For example, Wessel said through the data, they quickly found original estimates for traffic patterns were now off. The original estimates for traffic had been found during a study in the late 80s.
At that time, such data was collected by posting people outside Flagstaff. They would then try to wave down passing vehicles before asking the occupants to fill out a survey on where they were traveling to and from.
As one might imagine, Wessel said, this was not easy and they would be lucky to get a sample size of even 1 percent.
A similar study was repeated in 1998 when FMPO staff sat at truck stops an hour or so outside Flagstaff and asked those who stopped where they were traveling to and from.
This also may have skewed the data, Wessel said, as the majority of people who were driving after just leaving Flagstaff, or only an hour away from their destination in the city, were probably less likely to stop than those in the middle of a trip.
Now capturing about 18 percent of the trips within and across the county, the cellphone data gives the FMPO a far more accurate picture of traffic.
Some aspects of what the data shows are more obvious. When it comes to those traveling to and from Northern Arizona University every day, the data shows that a much larger percentage of traffic coming from sections of the city that contain more apartment buildings.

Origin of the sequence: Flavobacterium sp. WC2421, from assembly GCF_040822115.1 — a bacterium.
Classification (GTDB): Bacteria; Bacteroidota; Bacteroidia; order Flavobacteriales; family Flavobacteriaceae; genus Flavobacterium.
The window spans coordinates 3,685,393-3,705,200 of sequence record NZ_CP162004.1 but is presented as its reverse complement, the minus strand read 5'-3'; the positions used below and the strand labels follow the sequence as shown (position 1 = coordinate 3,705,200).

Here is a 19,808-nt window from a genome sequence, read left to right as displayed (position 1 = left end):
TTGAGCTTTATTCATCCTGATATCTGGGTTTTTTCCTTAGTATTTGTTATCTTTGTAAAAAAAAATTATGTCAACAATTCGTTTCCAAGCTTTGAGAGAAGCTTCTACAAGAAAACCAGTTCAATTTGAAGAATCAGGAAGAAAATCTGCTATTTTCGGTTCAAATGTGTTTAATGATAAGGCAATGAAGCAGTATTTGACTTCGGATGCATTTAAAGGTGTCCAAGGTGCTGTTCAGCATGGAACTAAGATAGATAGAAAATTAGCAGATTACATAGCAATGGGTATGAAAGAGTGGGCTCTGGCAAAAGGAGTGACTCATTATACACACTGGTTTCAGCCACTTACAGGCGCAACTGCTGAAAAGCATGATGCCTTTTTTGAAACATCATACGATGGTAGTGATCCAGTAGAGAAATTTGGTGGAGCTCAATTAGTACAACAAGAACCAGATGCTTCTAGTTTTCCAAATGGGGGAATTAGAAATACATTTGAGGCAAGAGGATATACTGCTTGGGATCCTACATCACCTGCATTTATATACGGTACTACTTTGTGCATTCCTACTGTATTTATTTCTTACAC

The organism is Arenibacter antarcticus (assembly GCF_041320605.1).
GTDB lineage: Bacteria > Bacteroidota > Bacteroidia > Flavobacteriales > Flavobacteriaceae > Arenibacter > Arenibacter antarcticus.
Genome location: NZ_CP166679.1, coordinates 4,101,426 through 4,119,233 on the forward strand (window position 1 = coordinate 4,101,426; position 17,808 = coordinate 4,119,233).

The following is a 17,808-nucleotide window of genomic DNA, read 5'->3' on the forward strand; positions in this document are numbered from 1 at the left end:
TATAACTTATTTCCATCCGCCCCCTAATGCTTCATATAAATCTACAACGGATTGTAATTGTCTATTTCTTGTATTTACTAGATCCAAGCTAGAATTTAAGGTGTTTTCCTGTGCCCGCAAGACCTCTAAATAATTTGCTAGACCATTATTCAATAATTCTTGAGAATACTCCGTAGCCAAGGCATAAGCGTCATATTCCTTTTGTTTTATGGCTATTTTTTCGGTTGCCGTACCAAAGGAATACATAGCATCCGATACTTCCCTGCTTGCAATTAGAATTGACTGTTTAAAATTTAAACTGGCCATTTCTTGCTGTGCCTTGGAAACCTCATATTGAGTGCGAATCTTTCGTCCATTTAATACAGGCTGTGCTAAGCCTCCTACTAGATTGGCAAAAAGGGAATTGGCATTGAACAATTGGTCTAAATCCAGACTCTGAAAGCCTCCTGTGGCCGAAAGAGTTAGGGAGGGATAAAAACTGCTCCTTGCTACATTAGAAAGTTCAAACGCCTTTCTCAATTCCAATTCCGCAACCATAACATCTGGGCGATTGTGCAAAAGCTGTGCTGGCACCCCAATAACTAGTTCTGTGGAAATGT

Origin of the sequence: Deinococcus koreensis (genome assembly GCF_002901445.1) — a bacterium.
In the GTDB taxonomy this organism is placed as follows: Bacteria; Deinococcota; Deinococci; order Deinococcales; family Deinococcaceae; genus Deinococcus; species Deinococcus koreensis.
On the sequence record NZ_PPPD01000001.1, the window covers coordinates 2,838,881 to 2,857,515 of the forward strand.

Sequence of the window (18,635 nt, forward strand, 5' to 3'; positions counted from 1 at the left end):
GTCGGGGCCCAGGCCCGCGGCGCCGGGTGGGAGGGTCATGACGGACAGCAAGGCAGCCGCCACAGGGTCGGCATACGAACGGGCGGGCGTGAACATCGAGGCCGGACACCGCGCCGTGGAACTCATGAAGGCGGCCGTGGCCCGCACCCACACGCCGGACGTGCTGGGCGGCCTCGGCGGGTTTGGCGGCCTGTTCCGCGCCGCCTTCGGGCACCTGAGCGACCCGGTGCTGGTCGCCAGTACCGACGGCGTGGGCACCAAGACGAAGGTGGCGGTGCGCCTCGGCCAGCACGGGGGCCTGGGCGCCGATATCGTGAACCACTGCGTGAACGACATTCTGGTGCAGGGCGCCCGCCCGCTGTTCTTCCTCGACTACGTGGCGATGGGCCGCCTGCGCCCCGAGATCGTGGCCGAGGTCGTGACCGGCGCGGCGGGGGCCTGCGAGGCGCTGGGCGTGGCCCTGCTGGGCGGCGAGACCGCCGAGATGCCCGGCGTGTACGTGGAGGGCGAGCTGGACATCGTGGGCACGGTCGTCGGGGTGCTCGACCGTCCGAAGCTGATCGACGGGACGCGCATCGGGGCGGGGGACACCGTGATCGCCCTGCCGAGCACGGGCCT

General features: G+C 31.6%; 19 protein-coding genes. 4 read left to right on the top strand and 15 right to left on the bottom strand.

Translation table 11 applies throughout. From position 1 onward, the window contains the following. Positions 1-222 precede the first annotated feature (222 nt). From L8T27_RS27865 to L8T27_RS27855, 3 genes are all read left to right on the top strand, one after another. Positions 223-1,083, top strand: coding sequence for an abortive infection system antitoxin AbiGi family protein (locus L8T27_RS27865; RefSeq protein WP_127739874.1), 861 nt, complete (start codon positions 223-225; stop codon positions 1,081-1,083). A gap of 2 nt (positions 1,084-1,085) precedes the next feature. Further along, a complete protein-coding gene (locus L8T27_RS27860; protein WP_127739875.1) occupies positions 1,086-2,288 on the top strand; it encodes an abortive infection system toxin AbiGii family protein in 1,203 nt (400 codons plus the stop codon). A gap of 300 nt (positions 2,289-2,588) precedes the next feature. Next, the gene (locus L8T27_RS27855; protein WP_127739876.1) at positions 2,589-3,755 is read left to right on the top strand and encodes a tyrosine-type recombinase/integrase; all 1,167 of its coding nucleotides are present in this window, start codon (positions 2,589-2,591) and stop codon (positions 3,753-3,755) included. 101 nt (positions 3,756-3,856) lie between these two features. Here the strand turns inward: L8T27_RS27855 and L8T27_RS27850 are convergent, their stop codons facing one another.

At the same time, they also found that very few people traveling to and from NAU use Milton Road with far more simply crossing the street.
On Milton, it also shows that 60 percent of the traffic on the road doesn’t actually travel along the whole stretch. Instead the majority of people who travel on Milton have a destination that is somewhere along the road itself.
Being able to see patterns like this may influence the traffic solutions that are found for Milton, especially as the Arizona Department of Transportation is in the midst of creating a plan for the future of the road.
For the bus system, this data can also be useful in a number of ways, said NAIPTA development director Kate Morley.
“This is our first time using this kind of data and we're really excited,” Morley said.